Boardwalk Babies

March 2021


In the late 19th century, there wasn’t much hope for premature babies – until Dr. Couney developed the incubator. The device was so new and strange, hospitals rejected it. So Dr. Couney set up a sideshow at Coney Island, taking care of the tiniest newborns as part of a display to convince the public that incubators worked. Thousands of babies grew into healthy children as Boardwalk Babies, including Dr. Couney’s own premature daughter. Many of those babies came back as adults to thank the doctor for his miracle cures. Science meets magic show in this fascinating true story.

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“At the 1896 Great Industrial Exposition of Belin, Dr. Martin Couney demonstrated the use of incubators in saving the lives of premature babies. Soon afterward, he immigrated to America and, from 1903 to 1943, staffed and ran an infant-care facility on the boardwalk on Coney Island, complete with a barker to bring in viewers to see the babies in their incubators. Although the location was unconventional, Couney was serious about his mission to give these preemies the best possible care and to show that incubators provided the healthiest environment for them. Statistics backed up his belief, and, gradually, incubators became standard equipment in American hospitals. Moss, whose previous picture-book biographies include Kate Warne, Pinkerton Detective (2017) and Sky High: The True story of Maggie Gee (2009), tells a story grounded in facts and full of human interest. Who could have predicted that Couney’s own child, born prematurely, would begin life in one of Couney’s incuators? With curving lines and warm colors, the illustrations create a genial tone while transporting viewers to a bygone era. An intriguing picture book.” — Booklist Review Booklist Boardwalk Babies Review

Kids will be amazed to learn that a “Baby Incubator” exhibit opened at Coney Island in 1903, attracting huge crowds. Spectators flocked to ogle tiny newborns and the groundbreaking technology –the “warming boxes” themselves– designed to keep premature babies alive. Back then, medical wisdom held that tiny, fragile newborns couldn’t survive, and hospitals, skeptical of newfangled machines, wouldn’t use them. German-born Dr. Martin Couney believed otherwise. His own mentor in Paris had suggested using incubators for preemies, and Couney at first demonstrated the machines without babies at the Berlin Exposition of 1896. In order to help the public better understand that they really worked effectively, Couney then placed infants in them. This enhanced exhibit succeeded wildly, and the babies survived. In 1903, Couney established what became a permanent preemie hospital display, complete with incubators, on Coney Island’s boardwalk. The newborns received round-the-clock nursing care, with admission fees paying for food, treatment, equipment, and medical personnel; it closed in 1943. This smoothly written account of little-known events results in a heartwarming story that will help develop audience empathy. Appealing illustrations capture the period and ambiance nicely and depict winsome infants of different races and ethnicities. A thought-provoking telling of an unusual historical episode. (author’s note, select bibliography) (Informational picture book. 6-9) — Kirkus Reviews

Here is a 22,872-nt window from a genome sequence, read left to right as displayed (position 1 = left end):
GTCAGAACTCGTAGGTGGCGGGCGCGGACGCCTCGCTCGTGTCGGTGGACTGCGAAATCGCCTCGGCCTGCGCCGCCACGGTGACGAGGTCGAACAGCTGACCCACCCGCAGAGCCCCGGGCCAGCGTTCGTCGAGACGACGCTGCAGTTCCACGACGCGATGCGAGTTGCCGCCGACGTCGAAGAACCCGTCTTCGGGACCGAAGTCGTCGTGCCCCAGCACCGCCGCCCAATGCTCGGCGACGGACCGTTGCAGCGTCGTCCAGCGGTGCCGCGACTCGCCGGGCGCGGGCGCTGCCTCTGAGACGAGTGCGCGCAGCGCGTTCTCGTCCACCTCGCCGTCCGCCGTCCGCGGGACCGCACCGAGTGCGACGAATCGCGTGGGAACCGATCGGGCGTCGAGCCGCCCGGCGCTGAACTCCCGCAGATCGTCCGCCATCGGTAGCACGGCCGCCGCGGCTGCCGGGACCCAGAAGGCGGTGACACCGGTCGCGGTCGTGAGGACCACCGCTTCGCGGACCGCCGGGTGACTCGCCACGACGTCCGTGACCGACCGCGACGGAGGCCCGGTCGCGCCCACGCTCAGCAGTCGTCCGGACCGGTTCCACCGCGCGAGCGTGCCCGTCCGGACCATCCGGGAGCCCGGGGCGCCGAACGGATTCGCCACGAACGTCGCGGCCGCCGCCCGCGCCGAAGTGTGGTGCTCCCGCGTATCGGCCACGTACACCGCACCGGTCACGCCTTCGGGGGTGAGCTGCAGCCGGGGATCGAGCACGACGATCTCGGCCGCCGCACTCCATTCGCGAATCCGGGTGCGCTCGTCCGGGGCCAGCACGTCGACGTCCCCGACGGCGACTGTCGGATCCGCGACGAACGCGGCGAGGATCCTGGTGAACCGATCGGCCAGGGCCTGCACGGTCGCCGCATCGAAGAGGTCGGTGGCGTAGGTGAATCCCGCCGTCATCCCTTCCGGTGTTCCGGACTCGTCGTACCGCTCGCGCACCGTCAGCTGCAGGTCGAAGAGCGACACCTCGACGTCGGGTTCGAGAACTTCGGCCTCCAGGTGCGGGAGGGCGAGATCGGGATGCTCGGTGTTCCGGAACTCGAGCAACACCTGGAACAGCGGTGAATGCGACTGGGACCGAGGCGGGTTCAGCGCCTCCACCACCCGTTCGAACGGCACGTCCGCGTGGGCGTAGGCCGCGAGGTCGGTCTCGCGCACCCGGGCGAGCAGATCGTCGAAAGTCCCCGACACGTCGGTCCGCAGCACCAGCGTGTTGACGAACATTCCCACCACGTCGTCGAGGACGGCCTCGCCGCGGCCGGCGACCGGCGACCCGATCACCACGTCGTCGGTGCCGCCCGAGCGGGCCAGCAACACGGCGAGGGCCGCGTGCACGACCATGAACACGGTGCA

Moss (the Amelia’s Notebook series) surveys the use of premature infants as sideshow entertainment in this informative overview of pioneering pediatric history, which occurred on the Coney Island boardwalk from 1903 to 1943. To convince a highly skeptical medical establishment of incubators’ lifesaving value, neonatal technology advocate Martin Couney ran the Baby Incubator exhibit each summer. Staffed by medical professionals-including Couney’s wife and, later, daughter (born prematurely)-the exhibit saved 6,500 babies: “It didn’t matter what religion they were, the color of their skin, or how poor the parents were. Families weren’t charged anything… entrance fees paid for everything.” Chu’s (In a Village by the Sea) realistic illustrations in muted hues set a gentle tone… this narrative nonfiction account will prove absorbing. Ages 8-9. (Mar.) — Publishers Weekly

Starred review from School Library Journal Gr 1-2 -In the late 19th century, hospitals didn’t know how to care for premature babies and believed they were “doomed to die.” However, one young doctor believed he had the answer. Dr. Martin Couney of Germany asked Empress Augusta Victoria to allow him to care for babies from her hospital in his newly invented baby incubators. Empress Victoria approved his request. Couney created a traveling showcase of the world’s tiniest babies, first in exhibition halls and world fairs, then finally settling into a permanent spot on Coney Island in 1903. Babies received the best care from a dedicated and trained nursing staff, paid for by the entrance fees to see the exhibit. Babies of all races, religions, and backgrounds were accepted. Couney generated as much publicity as he could. He hired carnival barkers to advertise the exhibit and emphasized the small size of the babies by dressing them in oversized clothes and bows. The public loved watching the tiny tots grow and thrive, but it was the hospitals that Couney hoped to convince-he wanted incubators in every hospital. Over the years, Couney saved 6,500 babies, many of whom came back to thank him when they grew up. Moss turns a little-known historical subject into a poignant and readable picture book. In particular, the direct and clear approach to explaining the needs and the care of premature babies is handled well. The soft illustrations and the heartwarming approach make this story beautiful and relevant to all families. VERDICT A moving must-have for every nonfiction collection. -Savannah Kitchens, Parnell Memorial Lib., Montevallo, AL